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Celoron Expedition 1999

Pierre-Joseph Celoron de Blainville departed on June 15, 1749 with twenty-three canoes transporting two hundred forty seven men. The expedition took five months and attempted to restore the deteriorating relationship between New France and the Native Americans of the Ohio country. Celoron's story was copied down in his journel. Today, Celoron is a small footnote in most history books.

A group of French and Native living history reenactors decided to retrace a portion of Celoronís route in honor of the 250th anniversary of this event. The journey would take three days and traverse 93 miles of the Allegheny River. The planning took one year to develop all the resources required to support this operation. The call to arms was quite impressive; the end result was twenty-five period-looking, canoes over fifty people, and a video crew. Native Americans, Canadian Milice, and French Marines were all represented as in Celoronís 1749 expedition(List of Members of Expedition). The event enjoyed an excellent ground support crew. They followed the expedition supplying water and medical support.

The Buckaloons was the starting point of this trip. We camped on a large island Friday night just below Brokenstraw Creek.We had quite a crowd to send the expedition off.We provided a short program to the public at the Buckaloons.The crowds lined up along the boat ramp to watch us start this journey.The natives led the way to the island. We passed by the mouth of Brokenstraw Creek, this was where Celoron held his first council with the natives. The night was cool and soon the air filled smoke from fires and drumming from the native camp. Each group set up their own camps every night. The weather and the river conditions were perfect for our trip. Saturday morning the expedition assembled for a plate ceremony. The Lordís prayer was read in Latin and Celoronís plate was recited in French. The group fired salutes and were on the river by 7:30am. We encountered a party of British traders who fired salutes when we approached.They were a group that came down from Pittsfield to ambush us along the river. We did not return fire, this was not a war party. The group made excellent time. The first day was kind of a canoe race of sorts The first day the expedition traveled forty miles. We stopped at 5:30pm just above President one of the most beautiful areas along the Allegheny River.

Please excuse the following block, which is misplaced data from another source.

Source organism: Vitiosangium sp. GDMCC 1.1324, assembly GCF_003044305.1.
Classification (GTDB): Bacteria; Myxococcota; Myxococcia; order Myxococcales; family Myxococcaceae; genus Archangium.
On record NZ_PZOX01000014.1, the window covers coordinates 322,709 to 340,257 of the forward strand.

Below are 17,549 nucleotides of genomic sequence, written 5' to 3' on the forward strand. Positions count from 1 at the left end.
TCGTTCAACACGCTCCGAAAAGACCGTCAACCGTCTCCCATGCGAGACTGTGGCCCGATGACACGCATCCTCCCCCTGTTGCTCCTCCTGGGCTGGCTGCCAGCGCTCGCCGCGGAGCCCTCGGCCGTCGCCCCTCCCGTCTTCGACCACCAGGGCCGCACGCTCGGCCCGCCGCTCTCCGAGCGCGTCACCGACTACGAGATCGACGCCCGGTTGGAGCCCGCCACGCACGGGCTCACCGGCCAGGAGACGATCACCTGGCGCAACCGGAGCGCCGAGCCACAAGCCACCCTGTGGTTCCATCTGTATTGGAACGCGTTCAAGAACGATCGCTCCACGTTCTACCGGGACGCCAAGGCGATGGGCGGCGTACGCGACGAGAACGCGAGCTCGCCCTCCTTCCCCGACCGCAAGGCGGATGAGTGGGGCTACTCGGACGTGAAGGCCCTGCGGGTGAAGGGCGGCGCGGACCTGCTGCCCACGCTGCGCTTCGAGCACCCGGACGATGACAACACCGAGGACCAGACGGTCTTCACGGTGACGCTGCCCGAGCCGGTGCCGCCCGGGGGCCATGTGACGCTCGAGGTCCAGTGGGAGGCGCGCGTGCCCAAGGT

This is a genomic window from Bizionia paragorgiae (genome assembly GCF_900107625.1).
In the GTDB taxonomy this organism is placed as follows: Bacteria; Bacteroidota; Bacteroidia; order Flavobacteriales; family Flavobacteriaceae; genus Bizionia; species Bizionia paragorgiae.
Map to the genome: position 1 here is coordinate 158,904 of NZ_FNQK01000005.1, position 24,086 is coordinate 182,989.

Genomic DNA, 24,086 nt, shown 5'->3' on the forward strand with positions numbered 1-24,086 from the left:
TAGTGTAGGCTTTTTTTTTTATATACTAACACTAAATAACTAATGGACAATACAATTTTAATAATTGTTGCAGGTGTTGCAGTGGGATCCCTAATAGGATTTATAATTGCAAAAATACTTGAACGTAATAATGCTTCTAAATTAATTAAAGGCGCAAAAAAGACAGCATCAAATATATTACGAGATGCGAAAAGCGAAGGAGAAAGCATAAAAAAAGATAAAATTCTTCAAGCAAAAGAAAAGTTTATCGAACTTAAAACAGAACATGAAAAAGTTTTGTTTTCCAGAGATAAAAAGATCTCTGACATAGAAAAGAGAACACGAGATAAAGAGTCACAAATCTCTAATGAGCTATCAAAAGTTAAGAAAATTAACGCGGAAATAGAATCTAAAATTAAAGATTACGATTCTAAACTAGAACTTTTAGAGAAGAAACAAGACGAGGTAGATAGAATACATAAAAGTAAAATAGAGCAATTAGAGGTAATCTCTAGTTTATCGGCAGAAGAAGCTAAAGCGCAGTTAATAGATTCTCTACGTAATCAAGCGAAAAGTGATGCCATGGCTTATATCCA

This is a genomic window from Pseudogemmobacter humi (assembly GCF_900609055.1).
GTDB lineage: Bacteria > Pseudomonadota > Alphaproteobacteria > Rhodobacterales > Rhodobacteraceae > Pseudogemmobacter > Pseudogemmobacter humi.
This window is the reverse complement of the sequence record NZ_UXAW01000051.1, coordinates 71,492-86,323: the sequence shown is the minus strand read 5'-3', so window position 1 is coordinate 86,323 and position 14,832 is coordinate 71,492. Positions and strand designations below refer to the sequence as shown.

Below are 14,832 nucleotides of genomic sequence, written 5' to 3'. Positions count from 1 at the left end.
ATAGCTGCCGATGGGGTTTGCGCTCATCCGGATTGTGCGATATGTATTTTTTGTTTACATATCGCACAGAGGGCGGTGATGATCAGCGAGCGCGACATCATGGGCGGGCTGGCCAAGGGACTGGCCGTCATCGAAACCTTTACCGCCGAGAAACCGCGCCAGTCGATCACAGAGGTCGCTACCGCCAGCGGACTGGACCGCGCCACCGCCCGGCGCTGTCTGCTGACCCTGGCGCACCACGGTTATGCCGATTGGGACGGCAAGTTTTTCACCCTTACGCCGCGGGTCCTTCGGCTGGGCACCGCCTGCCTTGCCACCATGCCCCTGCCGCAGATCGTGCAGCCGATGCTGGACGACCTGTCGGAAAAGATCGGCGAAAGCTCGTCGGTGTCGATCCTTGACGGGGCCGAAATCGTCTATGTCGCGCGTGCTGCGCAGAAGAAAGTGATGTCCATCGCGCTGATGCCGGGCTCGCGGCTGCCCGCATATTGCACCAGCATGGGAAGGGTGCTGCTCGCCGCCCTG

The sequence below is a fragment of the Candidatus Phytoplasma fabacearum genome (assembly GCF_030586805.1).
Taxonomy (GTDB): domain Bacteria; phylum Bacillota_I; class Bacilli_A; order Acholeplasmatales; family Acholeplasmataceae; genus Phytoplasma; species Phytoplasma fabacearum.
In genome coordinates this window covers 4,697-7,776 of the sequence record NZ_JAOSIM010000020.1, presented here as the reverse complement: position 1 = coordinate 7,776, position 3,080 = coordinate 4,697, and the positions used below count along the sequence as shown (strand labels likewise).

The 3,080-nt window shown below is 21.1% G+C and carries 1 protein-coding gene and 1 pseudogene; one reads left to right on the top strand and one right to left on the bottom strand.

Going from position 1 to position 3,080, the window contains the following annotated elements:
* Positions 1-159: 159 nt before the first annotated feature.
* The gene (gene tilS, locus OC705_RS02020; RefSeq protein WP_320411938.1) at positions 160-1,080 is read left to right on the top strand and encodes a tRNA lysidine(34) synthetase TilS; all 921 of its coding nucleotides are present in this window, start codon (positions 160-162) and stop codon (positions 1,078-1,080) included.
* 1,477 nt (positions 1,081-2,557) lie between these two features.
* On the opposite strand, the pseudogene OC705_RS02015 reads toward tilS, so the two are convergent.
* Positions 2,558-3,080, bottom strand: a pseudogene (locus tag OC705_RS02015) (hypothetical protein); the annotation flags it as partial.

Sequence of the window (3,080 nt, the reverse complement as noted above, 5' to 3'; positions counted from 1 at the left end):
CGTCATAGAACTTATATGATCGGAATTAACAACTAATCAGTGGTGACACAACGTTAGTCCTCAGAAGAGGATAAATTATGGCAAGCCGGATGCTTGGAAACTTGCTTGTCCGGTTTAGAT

Day two, we were on the river by 8:00am after firing salutes. Every morning there was river fog. The canoes would disappear ahead of you into the mist. You could hear the Natives drumming and the Milice singing it was truly magical experience. We portage around some rapids at Oil City and stopped at Franklin for resupply. French Creek joins the Allegheny at Franklin and this was site of Fort Machault. We pushed on to an island just above the Indian God Rock pulling in about 6:00pm. The expedition traveled seventy miles in two days and the spirits were very high. The Natives sang every night; Sunday night we had a special treat of a stomp dance that circled all the camps.

The last day on the river, we conducted another plate ceremony and fired salutes, on the river by 7:00am. It was a slower pace; we want to savor the last part of this journey. The expedition arrived to cannon and musket salutes at Emlenton. This flotilla made a great impression on the public as they traveled down the Allegheny River. The local press coverage of the event was first class.

I want to thank all the members of the expedition and the ground support for making this possible. This was truely a group effort. We hope to repeat this Expedition in 2001.

A video company filmed the Expedition and we hope that it will be ready by the first of December.